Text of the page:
What is a Planned Unit Development? – 3D Model of a Residential PUD
Planned Unit Development vs Condo vs Co-op
Typically, private homeowners own the houses and lots in a PUD, with multifamily properties also offering rental housing. Often, PUD residences are townhouses. By contrast, a condominium is an ownership method in which residents own individual units in a multifamily/apartment structure.
However, a homeowner’s association (HOA) composed of condo residents jointly owns the condo building and common areas. The HOA extracts fees from homeowners to maintain roads and commonly owned features. HOAs also enforce rules to maintain the look and feel of the community.
A cooperative is an apartment building owned by a corporation owned by the co-op’s residents. The residents don’t own their apartments, but rather lease their apartments from the corporation. Co-ops appear in only a few areas in the U.S.
Investing in Planned Unit Developments
PUDs give investors the chance to invest in developments that provide varied and efficient space to commercial, residential, and industrial interests. Truly, this is especially important in urban areas where open space is scarce.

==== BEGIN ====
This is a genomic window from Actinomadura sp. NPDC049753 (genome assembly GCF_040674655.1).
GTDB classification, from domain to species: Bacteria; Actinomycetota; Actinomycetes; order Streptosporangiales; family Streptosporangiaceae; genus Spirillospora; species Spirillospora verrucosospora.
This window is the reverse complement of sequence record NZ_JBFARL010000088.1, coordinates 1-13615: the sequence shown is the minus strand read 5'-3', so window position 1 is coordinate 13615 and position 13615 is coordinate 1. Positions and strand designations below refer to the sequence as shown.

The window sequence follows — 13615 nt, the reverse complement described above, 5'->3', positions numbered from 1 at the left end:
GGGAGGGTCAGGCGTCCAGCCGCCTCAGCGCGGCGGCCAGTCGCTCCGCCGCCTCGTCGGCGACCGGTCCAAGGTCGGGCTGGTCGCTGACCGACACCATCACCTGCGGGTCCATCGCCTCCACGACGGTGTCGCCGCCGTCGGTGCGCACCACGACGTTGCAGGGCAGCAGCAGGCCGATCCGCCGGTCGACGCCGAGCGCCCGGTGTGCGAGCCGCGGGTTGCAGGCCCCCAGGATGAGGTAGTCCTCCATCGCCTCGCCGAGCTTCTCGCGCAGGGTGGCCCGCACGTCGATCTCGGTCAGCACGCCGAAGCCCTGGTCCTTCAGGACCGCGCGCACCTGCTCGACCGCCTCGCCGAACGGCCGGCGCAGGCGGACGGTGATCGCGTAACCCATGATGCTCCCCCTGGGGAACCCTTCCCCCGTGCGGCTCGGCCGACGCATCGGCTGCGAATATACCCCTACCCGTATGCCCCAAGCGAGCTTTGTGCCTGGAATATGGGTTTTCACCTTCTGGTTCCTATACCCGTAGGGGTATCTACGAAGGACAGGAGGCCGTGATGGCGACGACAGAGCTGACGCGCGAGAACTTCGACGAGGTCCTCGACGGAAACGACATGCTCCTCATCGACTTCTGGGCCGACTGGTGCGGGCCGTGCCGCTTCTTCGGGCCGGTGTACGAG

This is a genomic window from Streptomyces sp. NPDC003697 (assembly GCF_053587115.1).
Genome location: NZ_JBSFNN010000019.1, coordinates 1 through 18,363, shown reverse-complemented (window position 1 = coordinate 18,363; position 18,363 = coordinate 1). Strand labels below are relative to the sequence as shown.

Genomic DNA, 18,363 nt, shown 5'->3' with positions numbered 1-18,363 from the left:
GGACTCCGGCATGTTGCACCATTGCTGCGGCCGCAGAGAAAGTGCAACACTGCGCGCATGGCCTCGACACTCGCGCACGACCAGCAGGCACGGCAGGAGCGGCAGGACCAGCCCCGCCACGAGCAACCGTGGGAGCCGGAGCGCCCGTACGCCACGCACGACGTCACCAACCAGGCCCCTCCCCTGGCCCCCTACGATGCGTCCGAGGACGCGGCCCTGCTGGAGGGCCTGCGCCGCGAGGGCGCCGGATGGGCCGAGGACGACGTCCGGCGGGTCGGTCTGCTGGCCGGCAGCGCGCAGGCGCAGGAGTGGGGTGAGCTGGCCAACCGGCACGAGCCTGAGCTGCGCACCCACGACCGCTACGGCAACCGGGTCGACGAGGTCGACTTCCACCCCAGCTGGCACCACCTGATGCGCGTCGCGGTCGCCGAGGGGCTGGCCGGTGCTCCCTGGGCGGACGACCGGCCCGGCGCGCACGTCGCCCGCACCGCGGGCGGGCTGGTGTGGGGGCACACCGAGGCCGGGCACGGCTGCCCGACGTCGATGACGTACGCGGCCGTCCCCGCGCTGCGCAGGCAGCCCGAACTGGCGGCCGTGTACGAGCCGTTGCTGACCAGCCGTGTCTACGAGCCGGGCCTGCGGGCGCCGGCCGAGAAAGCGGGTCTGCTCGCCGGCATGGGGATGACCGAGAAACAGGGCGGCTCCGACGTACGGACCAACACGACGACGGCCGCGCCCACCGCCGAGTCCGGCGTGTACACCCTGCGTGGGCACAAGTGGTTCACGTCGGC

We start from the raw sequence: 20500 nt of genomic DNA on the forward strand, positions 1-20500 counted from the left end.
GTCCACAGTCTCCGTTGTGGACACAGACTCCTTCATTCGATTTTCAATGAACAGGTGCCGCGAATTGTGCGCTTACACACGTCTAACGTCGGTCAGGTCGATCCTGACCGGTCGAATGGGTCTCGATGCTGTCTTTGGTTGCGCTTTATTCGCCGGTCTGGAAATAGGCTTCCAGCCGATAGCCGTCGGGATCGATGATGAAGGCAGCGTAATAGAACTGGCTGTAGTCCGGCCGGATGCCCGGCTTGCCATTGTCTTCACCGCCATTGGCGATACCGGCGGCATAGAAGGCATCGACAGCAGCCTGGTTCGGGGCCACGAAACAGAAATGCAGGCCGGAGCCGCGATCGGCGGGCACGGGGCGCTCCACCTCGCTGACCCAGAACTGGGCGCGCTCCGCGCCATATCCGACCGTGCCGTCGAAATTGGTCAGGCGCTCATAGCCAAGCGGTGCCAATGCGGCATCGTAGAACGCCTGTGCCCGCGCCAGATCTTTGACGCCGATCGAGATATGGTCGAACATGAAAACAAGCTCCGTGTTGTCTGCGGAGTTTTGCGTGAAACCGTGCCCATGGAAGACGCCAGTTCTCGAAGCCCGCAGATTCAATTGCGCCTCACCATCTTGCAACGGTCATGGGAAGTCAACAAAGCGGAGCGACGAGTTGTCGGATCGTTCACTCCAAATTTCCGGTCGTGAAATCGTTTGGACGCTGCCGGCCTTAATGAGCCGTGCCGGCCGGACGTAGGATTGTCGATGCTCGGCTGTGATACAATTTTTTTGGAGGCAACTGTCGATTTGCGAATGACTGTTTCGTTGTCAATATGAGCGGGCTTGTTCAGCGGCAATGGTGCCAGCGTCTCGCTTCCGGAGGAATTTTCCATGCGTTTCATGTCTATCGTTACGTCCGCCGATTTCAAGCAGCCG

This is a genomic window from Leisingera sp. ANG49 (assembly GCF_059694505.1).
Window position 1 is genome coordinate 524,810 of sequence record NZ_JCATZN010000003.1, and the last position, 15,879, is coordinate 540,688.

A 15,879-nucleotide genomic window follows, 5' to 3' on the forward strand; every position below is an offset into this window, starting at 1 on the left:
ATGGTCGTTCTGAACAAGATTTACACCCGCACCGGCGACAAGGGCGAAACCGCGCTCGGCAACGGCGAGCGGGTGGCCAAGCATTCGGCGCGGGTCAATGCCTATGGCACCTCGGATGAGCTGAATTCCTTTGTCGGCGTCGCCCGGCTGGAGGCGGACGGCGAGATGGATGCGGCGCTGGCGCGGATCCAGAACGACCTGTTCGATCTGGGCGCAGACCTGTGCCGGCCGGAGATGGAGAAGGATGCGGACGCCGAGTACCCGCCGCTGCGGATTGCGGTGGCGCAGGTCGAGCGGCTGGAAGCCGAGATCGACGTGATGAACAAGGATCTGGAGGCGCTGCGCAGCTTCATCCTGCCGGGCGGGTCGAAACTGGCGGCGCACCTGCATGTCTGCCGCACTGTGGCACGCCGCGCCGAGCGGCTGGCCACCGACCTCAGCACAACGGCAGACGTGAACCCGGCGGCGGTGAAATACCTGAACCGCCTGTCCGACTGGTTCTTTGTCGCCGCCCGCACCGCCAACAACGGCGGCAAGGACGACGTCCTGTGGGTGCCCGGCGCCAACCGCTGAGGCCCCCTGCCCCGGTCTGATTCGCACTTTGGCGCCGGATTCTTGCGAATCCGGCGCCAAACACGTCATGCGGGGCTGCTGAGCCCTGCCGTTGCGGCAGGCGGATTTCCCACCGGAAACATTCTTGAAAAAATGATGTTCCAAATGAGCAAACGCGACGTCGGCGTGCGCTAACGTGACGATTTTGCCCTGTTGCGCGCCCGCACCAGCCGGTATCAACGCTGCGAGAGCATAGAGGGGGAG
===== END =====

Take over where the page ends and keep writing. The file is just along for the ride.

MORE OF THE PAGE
Are PUDs a Smart Investment in 2019?
Indeed, PUDs are popular investments right now, thanks to the incredibly strong economy and increased environmental awareness. However, as with all investments, you should perform due diligence and understand all the risks. In particular, because PUDs are public-private partnerships, politics can create problems for investors.
For example, community opposition can scuttle an otherwise sterling PUD plan. It may also be difficult to negotiate new zoning rules. Nevertheless, there are many PUD initiatives available throughout the U.S. Some will certainly work out to be smart investments.
Planned Unit Development Pros and Cons
In this section, we’ll explore various planned unit development pros and cons.
PUDs increase the values of surrounding property and can convert blighted neighborhoods into burgeoning ones. They attract an influx of new residents and capital. In particular, PUDs have these desirable effects:
- PUDs provide a variety of housing types and land uses, including at least one regional land use.
- They promote common, public open spaces by clustering residential land uses.
- PUDs cut through rigid zoning regulations and enhance the influence of local planning professionals.
- Developers and municipalities can work together, strengthening the latter’s site plan review and influence over land uses.